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Posted July 24, 2013 | Leave a comment
Attorneys seek ways to tackle blight
By Alex Bridges
Towns like Front Royal face an uphill battle if they want to get rid of derelict, rundown buildings.
But state legislators could change the laws that bar local governments from taking and improving properties, say attorneys for Front Royal and Warren County. Town Attorney Douglas Napier said Wednesday that he interprets state law as prohibiting local governments from taking private property for economic development purposes even if the owner agrees to the deal.
"In other words, if you can't acquire property by condemnation or eminent domain, you can't acquire it by voluntary purchase," Napier said. "So the bottom line is there's a big debate among local government attorneys whether localities can acquire property for any purpose other than where the locality can use it itself ... or is the government going to use the property to eliminate blight."
Town Council members have commented publicly about the presence of abandoned buildings, some of which appear rundown and derelict.
Napier and County Attorney Blair Mitchell continue to work together on ways the state may help clear up the law that they say ties the hands of local governments. Napier told Town Council on Monday about the attorneys' ongoing work that they hope might help Front Royal tackle blight.
A property must meet certain conditions for a local government to declare it blight. The property must either cause a public nuisance or threaten the public health and safety. Blight does not equal unsightly or eyesore.
"It's just discussions between the two sides as to what the county can [do to] help the town," Mitchell said. "Do we need to have any further legislation from the state? Is there existing legislation that we can work with, maybe change our ordinances or our programs, and it's something that both sides are looking into."
Warren County has a building department that enforces codes and safety regulations for structures. Front Royal does not have such a department.
Buildings set back far enough from public roads or sidewalks likely would not rise to the level of blighted if they did not pose a danger, officials said.
Mitchell recalled that he prosecuted a case, when he worked as the town's attorney, in which Front Royal sought to raze a derelict building that appeared on the verge of collapse. Instead, the judge ordered the owner to stabilize the building, Mitchell recalled.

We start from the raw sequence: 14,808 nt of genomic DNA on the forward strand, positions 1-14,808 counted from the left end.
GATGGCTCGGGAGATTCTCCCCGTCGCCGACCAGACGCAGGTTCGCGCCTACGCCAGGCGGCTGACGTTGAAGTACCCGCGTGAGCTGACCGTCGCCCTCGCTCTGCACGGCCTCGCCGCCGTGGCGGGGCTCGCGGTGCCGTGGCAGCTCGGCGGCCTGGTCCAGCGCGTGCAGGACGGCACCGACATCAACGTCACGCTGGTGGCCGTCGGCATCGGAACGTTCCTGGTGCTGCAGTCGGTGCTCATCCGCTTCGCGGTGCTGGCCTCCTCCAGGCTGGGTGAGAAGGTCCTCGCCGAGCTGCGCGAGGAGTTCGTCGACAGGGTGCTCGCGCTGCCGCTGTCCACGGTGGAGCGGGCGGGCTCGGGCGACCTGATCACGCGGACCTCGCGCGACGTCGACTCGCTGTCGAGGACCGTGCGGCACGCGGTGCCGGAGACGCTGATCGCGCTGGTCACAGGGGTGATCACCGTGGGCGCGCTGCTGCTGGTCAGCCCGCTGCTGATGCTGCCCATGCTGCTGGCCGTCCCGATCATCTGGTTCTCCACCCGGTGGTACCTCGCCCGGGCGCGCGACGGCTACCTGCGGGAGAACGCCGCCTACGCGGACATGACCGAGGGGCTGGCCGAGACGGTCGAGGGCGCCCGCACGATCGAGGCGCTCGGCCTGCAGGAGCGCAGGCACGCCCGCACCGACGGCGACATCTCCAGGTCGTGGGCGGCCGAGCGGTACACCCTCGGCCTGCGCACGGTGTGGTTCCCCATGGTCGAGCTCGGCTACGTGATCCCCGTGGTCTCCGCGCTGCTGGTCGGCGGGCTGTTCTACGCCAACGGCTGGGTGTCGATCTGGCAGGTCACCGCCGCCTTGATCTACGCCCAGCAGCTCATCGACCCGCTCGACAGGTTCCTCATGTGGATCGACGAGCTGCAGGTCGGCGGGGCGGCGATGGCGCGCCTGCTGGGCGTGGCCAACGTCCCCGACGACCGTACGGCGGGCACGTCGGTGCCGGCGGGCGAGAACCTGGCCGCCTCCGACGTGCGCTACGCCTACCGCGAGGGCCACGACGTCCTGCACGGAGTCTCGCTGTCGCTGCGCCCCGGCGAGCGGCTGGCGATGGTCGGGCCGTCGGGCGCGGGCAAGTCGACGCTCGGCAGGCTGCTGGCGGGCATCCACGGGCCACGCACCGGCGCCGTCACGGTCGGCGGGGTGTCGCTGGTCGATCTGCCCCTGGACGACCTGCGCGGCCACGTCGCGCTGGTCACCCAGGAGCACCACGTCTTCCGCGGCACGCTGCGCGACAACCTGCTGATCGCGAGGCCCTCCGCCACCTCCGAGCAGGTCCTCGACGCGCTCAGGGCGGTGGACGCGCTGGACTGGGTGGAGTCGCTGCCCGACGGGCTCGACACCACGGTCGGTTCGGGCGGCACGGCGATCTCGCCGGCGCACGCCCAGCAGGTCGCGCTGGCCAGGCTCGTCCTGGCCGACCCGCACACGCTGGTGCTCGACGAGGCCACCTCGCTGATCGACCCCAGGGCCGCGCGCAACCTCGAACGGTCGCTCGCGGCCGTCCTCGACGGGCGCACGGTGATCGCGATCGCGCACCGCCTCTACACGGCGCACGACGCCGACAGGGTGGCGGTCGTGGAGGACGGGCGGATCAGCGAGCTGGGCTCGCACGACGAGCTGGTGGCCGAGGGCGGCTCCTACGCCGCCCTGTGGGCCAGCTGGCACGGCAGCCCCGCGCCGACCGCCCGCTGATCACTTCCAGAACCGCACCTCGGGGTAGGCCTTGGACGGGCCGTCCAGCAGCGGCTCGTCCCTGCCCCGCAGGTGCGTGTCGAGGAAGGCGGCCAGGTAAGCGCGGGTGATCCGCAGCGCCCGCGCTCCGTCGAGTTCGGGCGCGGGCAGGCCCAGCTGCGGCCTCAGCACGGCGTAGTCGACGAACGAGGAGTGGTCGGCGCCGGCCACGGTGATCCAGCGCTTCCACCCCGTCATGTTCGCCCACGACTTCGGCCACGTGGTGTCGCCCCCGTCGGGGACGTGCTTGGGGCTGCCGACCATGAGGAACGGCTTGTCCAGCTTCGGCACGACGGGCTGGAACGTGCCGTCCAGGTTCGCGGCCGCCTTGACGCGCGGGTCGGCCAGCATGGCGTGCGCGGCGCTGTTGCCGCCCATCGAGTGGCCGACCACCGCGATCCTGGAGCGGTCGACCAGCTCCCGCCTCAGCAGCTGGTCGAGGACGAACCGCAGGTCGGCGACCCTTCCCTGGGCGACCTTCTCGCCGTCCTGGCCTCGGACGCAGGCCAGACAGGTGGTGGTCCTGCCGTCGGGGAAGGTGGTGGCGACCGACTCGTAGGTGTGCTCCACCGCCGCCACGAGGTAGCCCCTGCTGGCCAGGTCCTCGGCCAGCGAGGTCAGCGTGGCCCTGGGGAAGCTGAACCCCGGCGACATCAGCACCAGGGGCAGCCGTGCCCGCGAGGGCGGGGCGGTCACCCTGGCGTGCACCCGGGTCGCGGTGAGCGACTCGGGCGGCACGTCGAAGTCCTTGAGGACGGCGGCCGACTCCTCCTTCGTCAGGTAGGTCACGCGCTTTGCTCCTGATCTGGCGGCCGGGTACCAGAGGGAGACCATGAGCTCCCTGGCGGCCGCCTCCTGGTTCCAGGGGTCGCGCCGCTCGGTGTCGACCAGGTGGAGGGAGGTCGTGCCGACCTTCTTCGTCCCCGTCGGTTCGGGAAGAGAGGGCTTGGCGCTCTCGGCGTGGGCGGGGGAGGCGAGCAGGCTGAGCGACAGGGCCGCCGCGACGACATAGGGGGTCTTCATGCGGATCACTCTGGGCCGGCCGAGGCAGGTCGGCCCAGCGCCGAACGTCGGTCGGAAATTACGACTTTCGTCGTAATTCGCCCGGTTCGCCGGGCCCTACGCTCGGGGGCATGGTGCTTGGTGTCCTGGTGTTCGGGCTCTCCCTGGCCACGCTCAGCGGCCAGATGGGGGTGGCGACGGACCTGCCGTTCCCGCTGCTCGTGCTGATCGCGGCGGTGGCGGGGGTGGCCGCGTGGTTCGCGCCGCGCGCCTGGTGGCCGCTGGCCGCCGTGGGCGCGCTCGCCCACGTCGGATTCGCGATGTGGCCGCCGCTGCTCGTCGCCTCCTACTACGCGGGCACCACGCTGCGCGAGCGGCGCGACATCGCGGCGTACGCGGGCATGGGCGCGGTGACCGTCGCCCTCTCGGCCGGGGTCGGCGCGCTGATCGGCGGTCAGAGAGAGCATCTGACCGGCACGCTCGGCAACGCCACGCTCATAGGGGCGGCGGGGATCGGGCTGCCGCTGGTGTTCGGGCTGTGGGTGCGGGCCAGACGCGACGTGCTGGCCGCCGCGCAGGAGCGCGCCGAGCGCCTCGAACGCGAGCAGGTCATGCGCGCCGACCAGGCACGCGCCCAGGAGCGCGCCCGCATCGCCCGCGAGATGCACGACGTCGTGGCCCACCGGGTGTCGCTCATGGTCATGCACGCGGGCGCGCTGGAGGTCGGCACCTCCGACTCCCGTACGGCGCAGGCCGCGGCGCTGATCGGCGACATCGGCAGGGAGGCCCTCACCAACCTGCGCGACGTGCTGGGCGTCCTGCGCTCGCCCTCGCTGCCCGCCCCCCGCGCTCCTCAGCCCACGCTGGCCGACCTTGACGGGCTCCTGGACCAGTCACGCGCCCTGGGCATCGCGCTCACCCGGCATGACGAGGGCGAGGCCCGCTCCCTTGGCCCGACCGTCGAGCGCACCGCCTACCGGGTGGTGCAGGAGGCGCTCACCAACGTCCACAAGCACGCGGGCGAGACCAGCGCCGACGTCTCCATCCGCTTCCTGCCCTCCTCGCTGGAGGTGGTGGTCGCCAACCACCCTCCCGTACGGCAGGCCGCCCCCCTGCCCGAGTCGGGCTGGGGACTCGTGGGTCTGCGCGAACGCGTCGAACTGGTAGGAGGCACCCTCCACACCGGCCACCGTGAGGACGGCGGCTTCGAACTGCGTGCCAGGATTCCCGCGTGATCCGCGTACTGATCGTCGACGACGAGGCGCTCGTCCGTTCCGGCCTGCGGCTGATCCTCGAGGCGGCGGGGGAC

Front Royal Planning and Zoning Department Director Jeremy Camp pointed out that the town does not have a program through which it could monitor properties that may pose such dangers. Camp noted that the town has abandoned properties, but none have been declared blighted.
Napier said he and Mitchell are looking at whether the legislature can clear up current law to allow local governments to take property if an owner is willing to sell the property in an "arms-length, voluntary transaction."
The law used to allow such transactions between property owner and local government if each party made the deal willingly, Napier said.
The U.S. Supreme Court ruled in a 2006 case, Kelo v. City of New London (Conn.), that a local government could take property through eminent domain for economic development. Governments already had the power to take property for public purposes, such as for road projects or other improvements. Property rights advocates decried the decision as overreaching.
Virginia state lawmakers responded by pushing legislation aimed at limiting local governments' ability to take property.
As Napier explained, the General Assembly passed a law that identifies the right to property as "fundamental," more so than that of the freedom of expression or religion.
The state law allows a local government to take private property either for public use or if the property is declared blighted or poses a danger to health, safety or welfare.
However, the General Assembly also passed a law that prohibits a local government from taking property for the purpose of financial gain or economic development, an increase in the tax base, or to create more jobs, Napier explained.
In its recent session, the General Assembly passed a law focused on the demolition of derelict, non-residential buildings. The law allows a government to demolish or remove a derelict, non-residential structure and to file a lien against the property for the cost of the demolition or removal. The law requires the local government to obtain written consent from the property owner before moving forward with demolition or removal. The law prohibits the government from taking a building designated as a historic landmark or if it is in a historic district.
Napier said the new law marginally relates to the attorneys' work, but they want the legislature to broaden the definition of public use.
Contact staff writer Alex Bridges at 540-465-5137 ext. 125, or firstname.lastname@example.org
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